Should sum and product be strict? Or have strict variants?
|Reported by:||Ian Lynagh||Owned by:||none|
|State:||discussion||Section:||N/A or multiple|
Currently sum and product are lazy according to the report. GHC matches the report, while hugs makes them strict. nhc98 recently made them strict, but reverted to lazy upon the report's definition being pointed out.
For most cases, such as summing a list of Ints or Integers, strict behaviour is desirable. Thus we propose that either sum and product are made strict (i.e. use foldl') or strict variants sum' and product' are made available as well.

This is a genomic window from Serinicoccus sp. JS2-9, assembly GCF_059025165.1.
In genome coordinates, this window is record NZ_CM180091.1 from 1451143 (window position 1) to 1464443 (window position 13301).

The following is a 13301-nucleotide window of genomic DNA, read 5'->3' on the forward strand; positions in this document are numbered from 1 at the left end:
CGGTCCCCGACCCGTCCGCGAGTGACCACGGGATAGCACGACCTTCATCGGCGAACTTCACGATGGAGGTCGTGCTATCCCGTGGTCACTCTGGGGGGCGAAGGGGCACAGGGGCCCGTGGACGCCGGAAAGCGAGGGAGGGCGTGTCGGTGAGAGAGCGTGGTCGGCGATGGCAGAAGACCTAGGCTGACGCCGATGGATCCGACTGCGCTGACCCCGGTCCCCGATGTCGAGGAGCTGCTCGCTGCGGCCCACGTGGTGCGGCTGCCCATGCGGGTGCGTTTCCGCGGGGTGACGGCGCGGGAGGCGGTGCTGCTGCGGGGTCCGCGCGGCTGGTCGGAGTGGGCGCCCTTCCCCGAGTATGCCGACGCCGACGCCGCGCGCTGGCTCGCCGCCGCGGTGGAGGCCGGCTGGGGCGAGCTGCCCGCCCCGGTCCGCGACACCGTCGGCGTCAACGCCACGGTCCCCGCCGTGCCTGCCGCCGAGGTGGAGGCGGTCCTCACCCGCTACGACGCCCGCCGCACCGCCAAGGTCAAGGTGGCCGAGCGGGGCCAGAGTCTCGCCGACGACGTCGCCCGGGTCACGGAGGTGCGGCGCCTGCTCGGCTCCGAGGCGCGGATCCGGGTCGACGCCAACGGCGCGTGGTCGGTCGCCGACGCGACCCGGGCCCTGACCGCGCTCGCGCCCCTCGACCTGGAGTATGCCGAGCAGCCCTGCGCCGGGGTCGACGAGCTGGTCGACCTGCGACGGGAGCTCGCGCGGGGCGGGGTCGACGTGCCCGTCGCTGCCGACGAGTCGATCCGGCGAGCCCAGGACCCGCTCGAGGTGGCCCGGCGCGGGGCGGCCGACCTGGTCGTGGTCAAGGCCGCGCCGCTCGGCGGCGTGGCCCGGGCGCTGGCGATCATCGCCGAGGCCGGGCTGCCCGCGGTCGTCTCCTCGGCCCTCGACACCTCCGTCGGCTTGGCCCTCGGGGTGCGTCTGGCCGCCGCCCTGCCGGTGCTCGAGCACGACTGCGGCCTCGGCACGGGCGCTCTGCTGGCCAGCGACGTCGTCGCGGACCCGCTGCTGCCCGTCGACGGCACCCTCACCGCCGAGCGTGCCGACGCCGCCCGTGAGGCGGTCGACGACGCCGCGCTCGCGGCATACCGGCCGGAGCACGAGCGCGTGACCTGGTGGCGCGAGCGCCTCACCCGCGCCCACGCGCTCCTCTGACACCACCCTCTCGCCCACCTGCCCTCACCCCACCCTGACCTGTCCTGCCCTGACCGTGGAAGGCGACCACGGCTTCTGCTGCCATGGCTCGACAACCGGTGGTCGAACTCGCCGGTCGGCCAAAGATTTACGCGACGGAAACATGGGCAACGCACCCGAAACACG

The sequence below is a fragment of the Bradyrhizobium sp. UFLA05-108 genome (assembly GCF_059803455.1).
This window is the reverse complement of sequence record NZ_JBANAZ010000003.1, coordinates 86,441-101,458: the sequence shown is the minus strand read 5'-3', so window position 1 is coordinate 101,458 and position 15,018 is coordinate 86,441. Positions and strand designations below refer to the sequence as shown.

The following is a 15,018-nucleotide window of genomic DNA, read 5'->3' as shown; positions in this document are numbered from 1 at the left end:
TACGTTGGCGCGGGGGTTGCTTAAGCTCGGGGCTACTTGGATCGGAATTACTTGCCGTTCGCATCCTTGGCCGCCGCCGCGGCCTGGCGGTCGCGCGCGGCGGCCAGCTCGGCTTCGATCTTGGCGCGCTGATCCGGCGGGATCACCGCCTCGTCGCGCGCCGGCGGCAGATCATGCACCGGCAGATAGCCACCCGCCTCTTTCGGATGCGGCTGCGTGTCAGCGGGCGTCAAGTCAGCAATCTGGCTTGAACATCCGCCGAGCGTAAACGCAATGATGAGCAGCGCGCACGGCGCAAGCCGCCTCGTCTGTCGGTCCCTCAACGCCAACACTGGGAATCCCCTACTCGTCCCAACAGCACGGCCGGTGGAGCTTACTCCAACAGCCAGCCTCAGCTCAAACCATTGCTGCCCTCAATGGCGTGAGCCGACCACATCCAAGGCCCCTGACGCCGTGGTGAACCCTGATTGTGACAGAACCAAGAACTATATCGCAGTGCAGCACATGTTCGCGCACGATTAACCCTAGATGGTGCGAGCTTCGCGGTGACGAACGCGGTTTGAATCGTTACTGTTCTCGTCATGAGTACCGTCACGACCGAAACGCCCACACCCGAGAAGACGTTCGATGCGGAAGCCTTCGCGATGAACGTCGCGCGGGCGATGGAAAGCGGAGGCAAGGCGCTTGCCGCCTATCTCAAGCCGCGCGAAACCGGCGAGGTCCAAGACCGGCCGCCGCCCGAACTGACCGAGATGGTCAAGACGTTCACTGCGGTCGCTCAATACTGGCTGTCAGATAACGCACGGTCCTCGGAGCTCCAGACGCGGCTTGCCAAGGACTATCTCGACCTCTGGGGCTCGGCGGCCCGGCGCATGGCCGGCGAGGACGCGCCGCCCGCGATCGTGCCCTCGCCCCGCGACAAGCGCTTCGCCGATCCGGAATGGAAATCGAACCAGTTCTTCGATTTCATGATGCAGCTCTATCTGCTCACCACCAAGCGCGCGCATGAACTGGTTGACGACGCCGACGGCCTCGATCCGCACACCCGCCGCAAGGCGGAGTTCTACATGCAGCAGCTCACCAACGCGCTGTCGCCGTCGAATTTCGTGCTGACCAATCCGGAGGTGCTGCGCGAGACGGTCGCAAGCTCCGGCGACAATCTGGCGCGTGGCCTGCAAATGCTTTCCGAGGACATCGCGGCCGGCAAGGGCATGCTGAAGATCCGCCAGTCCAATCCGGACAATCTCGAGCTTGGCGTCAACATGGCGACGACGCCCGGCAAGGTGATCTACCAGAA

Here is a program to demonstrate the difference:
import Data.List data Foo = Zero | A | B | C deriving (Eq, Show) instance Num Foo where _ + Zero = error "Adding Zero" _ + A = error "Adding A" _ + B = error "Adding B" _ + C = C fromInteger 0 = Zero xs = [A, B, C] f = foldl (+) 0 xs f' = foldl' (+) 0 xs s = sum xs
GHC and Haskell 98 say:
*Main> f C *Main> f' *** Exception: Adding A *Main> s C *Main>
while hugs and this proposal say:
Main> f C Main> f' Program error: Adding A Main> s Program error: Adding A Main>